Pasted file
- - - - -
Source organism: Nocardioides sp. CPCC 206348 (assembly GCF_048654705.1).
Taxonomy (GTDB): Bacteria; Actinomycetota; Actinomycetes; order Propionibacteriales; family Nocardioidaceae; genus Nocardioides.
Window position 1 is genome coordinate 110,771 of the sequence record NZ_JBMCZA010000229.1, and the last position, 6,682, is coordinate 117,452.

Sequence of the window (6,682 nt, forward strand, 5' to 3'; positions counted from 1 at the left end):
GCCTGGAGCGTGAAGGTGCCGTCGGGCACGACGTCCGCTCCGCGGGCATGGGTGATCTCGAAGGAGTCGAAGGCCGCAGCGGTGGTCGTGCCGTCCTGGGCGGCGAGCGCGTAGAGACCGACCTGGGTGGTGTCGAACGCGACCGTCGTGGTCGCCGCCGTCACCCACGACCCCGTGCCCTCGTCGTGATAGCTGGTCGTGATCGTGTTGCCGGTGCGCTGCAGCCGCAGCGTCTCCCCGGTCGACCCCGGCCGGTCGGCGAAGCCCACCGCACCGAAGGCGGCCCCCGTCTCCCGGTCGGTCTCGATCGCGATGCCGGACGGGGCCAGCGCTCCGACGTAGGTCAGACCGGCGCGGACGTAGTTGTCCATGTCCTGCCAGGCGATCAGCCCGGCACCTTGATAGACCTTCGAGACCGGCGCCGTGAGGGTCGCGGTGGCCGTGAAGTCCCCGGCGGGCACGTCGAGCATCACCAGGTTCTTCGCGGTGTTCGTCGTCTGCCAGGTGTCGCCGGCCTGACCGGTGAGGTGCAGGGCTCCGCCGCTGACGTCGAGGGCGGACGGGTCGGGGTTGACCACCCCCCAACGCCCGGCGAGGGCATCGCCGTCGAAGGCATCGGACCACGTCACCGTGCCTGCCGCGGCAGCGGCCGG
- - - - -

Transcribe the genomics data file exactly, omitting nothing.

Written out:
Source organism: Nocardioides sp. CPCC 206348 (assembly GCF_048654705.1).
Taxonomy (GTDB): Bacteria; Actinomycetota; Actinomycetes; order Propionibacteriales; family Nocardioidaceae; genus Nocardioides.
Window position 1 is genome coordinate 110,771 of the sequence record NZ_JBMCZA010000229.1, and the last position, 6,682, is coordinate 117,452.

Sequence of the window (6,682 nt, forward strand, 5' to 3'; positions counted from 1 at the left end):
GCCTGGAGCGTGAAGGTGCCGTCGGGCACGACGTCCGCTCCGCGGGCATGGGTGATCTCGAAGGAGTCGAAGGCCGCAGCGGTGGTCGTGCCGTCCTGGGCGGCGAGCGCGTAGAGACCGACCTGGGTGGTGTCGAACGCGACCGTCGTGGTCGCCGCCGTCACCCACGACCCCGTGCCCTCGTCGTGATAGCTGGTCGTGATCGTGTTGCCGGTGCGCTGCAGCCGCAGCGTCTCCCCGGTCGACCCCGGCCGGTCGGCGAAGCCCACCGCACCGAAGGCGGCCCCCGTCTCCCGGTCGGTCTCGATCGCGATGCCGGACGGGGCCAGCGCTCCGACGTAGGTCAGACCGGCGCGGACGTAGTTGTCCATGTCCTGCCAGGCGATCAGCCCGGCACCTTGATAGACCTTCGAGACCGGCGCCGTGAGGGTCGCGGTGGCCGTGAAGTCCCCGGCGGGCACGTCGAGCATCACCAGGTTCTTCGCGGTGTTCGTCGTCTGCCAGGTGTCGCCGGCCTGACCGGTGAGGTGCAGGGCTCCGCCGCTGACGTCGAGGGCGGACGGGTCGGGGTTGACCACCCCCCAACGCCCGGCGAGGGCATCGCCGTCGAAGGCATCGGACCACGTCACCGTGCCTGCCGCGGCAGCGGCCGG